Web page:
If all goes as planned, within a couple of years, tourists will be rocketing into space aboard a Virgin Galactic space plane — paying $200,000 for about four minutes of weightlessness — before coming back down for a landing on a New Mexico runway.
Sitting in the next seat could be a scientist working on a research experiment.
Science, perhaps even more than tourism, could turn out to be big business for Virgin and other companies that are aiming to provide short rides above the 62-mile altitude that marks the official entry into outer space, eventually on a daily basis.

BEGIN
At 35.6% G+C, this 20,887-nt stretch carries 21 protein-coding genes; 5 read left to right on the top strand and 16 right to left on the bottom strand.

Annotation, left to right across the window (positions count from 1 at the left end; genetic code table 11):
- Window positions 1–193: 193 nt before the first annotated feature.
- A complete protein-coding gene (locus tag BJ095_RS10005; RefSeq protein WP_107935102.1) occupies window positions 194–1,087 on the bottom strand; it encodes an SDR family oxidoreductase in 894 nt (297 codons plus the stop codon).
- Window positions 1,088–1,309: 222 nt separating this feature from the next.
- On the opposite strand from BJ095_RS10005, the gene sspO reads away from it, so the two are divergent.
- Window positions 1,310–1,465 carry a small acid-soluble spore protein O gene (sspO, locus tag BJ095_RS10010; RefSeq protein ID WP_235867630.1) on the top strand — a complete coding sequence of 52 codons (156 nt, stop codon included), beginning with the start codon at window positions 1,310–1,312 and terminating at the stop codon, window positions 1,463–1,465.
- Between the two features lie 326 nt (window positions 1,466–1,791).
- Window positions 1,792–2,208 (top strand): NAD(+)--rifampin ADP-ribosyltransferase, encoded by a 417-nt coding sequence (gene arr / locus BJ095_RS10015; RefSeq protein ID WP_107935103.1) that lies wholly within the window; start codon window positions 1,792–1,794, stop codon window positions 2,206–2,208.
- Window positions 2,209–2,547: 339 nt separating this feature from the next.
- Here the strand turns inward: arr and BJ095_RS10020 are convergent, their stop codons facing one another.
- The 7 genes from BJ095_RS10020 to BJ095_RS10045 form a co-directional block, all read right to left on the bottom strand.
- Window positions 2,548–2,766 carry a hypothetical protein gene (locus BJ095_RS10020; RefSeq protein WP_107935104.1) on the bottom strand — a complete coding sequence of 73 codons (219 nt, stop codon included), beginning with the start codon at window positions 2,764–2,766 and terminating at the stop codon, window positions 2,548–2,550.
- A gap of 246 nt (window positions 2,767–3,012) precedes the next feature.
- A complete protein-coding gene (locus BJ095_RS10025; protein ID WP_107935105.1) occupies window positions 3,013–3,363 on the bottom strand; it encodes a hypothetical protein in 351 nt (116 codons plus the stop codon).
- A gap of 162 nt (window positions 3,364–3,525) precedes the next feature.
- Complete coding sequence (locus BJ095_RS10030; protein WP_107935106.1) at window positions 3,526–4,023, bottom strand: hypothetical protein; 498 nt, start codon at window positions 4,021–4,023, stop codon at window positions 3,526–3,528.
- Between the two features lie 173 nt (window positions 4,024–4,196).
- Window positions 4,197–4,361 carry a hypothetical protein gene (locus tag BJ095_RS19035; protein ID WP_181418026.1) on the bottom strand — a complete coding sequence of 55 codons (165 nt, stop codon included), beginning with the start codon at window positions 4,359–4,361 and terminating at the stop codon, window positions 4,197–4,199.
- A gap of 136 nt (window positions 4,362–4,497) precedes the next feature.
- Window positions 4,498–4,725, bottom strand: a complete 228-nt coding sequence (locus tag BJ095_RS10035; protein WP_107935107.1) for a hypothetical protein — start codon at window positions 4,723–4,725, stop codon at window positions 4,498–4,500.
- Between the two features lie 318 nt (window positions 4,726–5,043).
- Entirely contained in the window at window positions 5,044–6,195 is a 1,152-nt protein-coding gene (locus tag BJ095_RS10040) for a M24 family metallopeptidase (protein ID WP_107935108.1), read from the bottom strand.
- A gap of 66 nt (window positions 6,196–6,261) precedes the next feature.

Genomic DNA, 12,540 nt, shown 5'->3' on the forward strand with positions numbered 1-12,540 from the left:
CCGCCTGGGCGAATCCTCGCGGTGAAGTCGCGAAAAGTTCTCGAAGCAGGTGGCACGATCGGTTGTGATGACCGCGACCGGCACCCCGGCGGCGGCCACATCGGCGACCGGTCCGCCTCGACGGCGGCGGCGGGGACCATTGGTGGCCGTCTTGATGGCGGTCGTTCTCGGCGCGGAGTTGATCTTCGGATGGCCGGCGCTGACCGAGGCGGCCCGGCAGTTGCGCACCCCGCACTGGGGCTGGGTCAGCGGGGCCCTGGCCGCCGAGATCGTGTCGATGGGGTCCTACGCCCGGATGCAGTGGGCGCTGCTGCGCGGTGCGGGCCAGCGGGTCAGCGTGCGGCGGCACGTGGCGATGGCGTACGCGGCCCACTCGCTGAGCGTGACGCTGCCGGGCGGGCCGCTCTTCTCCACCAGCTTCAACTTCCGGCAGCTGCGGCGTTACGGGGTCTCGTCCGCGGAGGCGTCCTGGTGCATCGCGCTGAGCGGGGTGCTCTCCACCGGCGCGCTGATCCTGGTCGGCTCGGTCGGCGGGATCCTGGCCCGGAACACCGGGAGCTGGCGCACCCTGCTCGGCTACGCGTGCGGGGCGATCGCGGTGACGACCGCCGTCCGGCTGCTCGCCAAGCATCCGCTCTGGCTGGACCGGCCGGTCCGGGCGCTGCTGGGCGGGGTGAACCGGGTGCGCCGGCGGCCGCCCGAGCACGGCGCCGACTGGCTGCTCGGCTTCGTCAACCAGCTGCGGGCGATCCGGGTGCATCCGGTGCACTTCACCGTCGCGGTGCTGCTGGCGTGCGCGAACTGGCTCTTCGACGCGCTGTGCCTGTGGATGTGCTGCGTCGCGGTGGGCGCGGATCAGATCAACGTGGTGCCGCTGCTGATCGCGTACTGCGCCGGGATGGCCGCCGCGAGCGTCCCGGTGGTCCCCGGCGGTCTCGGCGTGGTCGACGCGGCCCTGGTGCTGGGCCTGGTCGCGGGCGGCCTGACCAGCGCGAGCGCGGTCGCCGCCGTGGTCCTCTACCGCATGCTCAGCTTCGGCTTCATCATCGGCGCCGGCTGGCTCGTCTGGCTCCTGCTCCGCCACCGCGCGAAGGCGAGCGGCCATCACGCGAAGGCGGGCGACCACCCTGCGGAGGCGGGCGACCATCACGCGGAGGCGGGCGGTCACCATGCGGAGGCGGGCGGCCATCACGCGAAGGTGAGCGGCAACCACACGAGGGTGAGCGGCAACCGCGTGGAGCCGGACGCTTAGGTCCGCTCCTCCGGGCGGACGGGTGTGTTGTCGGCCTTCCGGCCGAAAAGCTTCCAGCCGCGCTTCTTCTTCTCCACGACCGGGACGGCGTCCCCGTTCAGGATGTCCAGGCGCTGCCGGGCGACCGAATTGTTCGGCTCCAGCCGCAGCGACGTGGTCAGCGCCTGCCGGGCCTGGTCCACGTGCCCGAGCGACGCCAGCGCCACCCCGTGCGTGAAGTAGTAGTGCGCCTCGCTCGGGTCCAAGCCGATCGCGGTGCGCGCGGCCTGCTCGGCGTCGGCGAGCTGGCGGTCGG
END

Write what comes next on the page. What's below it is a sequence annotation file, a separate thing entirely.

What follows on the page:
A $200,000 ticket is prohibitively expensive except for a small slice of the wealthy, but compared with the millions of dollars that government agencies like NASA typically spend to get experiments into space, “it’s revolutionary,” said S. Alan Stern, an associate vice president of the Southwest Research Institute’s space sciences and engineering division in Boulder, Colo.
He is a spirited evangelist for the science possibilities of what is known in aerospace circles as suborbital travel. Just as important as the lower cost, scientists will be able to get their experiments to space more quickly and more often, Dr. Stern said.
“We’re really at the edge of something transformational,” he added.